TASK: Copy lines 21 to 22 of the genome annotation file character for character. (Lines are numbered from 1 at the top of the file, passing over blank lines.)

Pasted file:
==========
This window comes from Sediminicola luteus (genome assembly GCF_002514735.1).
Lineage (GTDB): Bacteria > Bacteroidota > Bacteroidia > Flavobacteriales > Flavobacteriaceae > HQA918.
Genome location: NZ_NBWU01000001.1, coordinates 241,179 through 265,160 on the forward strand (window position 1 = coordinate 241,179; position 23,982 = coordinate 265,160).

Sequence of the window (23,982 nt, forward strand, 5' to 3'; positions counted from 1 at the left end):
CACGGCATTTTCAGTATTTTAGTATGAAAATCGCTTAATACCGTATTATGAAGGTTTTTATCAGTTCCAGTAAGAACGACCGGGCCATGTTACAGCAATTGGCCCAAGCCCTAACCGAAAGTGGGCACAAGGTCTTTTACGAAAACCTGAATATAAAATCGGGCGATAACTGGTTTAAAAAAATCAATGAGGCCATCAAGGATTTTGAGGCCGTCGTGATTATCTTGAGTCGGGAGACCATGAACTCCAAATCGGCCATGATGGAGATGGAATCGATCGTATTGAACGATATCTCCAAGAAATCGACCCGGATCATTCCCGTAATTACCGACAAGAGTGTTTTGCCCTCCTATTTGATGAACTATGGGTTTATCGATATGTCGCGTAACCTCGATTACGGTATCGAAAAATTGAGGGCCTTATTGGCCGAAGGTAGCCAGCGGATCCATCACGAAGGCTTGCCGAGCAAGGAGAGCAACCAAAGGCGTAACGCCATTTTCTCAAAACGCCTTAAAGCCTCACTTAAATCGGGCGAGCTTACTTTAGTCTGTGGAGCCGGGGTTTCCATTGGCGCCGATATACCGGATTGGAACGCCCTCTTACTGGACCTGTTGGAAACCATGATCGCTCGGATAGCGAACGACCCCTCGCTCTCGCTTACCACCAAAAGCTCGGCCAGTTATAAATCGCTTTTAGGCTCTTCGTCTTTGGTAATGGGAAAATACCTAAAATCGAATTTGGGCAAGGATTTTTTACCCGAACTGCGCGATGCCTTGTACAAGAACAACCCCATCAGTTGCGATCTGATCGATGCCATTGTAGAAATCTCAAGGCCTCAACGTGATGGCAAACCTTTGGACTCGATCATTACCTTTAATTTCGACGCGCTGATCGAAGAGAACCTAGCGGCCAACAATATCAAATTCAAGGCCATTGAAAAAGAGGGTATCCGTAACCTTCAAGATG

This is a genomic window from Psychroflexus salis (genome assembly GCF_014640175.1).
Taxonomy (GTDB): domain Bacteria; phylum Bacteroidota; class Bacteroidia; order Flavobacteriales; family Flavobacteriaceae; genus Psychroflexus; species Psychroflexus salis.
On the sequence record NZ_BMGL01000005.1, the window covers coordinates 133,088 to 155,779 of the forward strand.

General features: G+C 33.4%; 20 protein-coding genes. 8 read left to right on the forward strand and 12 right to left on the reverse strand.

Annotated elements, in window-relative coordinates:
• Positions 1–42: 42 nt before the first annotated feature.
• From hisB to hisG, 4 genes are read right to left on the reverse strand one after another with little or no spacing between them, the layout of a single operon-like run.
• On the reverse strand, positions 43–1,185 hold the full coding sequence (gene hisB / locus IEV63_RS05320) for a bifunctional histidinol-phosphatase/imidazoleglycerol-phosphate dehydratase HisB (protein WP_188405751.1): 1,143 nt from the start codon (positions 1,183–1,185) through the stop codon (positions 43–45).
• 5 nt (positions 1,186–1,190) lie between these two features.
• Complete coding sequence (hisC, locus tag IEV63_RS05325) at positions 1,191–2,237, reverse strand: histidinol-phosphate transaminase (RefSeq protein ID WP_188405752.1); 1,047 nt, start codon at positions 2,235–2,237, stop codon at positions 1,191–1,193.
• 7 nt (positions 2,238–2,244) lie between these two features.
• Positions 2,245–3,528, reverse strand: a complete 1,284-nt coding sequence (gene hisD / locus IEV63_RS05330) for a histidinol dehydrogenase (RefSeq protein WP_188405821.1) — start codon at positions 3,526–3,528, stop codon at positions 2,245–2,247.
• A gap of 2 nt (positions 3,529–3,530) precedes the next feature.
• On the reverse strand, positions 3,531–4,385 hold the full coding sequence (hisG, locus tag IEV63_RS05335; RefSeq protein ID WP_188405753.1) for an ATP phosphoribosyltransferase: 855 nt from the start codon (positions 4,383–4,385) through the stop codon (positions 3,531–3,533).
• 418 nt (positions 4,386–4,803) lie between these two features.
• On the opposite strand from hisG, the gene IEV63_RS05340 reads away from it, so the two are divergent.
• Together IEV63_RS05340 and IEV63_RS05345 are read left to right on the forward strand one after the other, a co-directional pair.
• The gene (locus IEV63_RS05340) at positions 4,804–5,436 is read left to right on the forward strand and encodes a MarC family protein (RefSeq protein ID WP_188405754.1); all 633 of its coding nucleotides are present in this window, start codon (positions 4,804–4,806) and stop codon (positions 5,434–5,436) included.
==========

• On the opposite strand from hisG, the gene IEV63_RS05340 reads away from it, so the two are divergent.
• Together IEV63_RS05340 and IEV63_RS05345 are read left to right on the forward strand one after the other, a co-directional pair.